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Study: Full Medicaid expansion would benefit hospitals

March 22, 2013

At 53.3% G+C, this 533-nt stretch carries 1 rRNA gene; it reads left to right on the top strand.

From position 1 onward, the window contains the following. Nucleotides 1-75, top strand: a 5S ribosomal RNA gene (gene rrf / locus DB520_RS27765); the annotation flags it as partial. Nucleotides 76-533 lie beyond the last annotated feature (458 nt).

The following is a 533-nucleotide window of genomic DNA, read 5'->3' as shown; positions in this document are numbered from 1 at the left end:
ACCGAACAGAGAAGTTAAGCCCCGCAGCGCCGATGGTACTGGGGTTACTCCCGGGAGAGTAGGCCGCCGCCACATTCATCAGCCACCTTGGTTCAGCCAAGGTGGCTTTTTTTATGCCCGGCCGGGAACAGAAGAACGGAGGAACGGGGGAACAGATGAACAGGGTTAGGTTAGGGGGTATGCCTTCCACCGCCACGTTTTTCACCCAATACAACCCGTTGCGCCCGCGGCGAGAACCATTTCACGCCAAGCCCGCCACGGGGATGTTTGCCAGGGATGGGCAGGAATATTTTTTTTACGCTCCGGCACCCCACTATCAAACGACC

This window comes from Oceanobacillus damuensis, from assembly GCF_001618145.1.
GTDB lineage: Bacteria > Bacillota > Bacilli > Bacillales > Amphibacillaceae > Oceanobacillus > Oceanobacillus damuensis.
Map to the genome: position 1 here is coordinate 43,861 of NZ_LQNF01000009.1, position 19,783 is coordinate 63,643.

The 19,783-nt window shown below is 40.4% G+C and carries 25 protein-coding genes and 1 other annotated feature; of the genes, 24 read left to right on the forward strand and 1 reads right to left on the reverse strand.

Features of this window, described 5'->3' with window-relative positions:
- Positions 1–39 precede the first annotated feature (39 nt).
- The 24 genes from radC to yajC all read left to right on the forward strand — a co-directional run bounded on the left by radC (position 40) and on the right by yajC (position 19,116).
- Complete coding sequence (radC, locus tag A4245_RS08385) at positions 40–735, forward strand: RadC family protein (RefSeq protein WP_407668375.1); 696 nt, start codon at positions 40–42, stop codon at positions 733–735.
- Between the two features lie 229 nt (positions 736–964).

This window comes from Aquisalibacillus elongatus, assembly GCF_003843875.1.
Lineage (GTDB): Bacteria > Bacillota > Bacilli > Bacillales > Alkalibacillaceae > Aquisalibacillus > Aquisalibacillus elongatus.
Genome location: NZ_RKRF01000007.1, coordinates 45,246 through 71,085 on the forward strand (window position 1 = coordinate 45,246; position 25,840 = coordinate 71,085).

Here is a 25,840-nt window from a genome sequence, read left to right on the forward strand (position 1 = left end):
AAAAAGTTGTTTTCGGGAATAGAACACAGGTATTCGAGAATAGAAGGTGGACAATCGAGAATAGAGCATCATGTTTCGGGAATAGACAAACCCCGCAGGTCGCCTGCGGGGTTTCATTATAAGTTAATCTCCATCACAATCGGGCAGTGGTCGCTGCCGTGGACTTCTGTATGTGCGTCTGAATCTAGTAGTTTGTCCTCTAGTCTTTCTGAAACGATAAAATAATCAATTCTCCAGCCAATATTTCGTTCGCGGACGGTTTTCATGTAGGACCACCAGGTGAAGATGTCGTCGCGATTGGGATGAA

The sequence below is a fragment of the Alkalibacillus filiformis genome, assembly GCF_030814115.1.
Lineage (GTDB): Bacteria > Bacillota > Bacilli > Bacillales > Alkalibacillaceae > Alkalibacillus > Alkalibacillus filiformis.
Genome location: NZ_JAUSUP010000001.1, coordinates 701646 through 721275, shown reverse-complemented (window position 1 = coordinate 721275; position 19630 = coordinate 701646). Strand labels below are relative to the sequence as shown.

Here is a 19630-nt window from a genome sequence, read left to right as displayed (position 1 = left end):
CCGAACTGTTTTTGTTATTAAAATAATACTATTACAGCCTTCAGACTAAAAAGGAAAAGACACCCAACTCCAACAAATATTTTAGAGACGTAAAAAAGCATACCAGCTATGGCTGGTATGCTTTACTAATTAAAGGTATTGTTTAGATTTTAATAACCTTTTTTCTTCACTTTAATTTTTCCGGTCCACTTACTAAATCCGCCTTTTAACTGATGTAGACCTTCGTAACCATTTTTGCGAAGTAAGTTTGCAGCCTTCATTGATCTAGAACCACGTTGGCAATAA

If all 50 states implement the Patient Protection and Affordable Care Act’s Medicaid expansion for adults with incomes up to 138% of the federal poverty level, hospital revenues would increase by $2.59 for every dollar lost from private insurance revenue, according to a new study by the Urban Institute. The study, funded by the Robert Wood Johnson Foundation, estimates that hospitals’ Medicaid revenue would increase by $293.9 billion if every state opts in to the Medicaid expansion. At the same time, hospitals would lose $113.6 billion in revenue as some patients move from private insurance plans to public coverage. The report notes that the ACA will reduce reimbursements to hospitals to fund expansion of coverage through Medicaid and the health insurance exchanges. “The Supreme Court’s decision to make Medicaid expansion optional for states jeopardizes the ACA’s implicit bargain with hospitals – namely, significant payment cuts in exchange for significant increases in the number of patients with insurance,” the report summary states. “…Hospitals located in states opting out of the expansion will not receive the full measure of offsetting, promised revenues and thus will be at a relative disadvantage when the ACA is fully implemented in 2014.”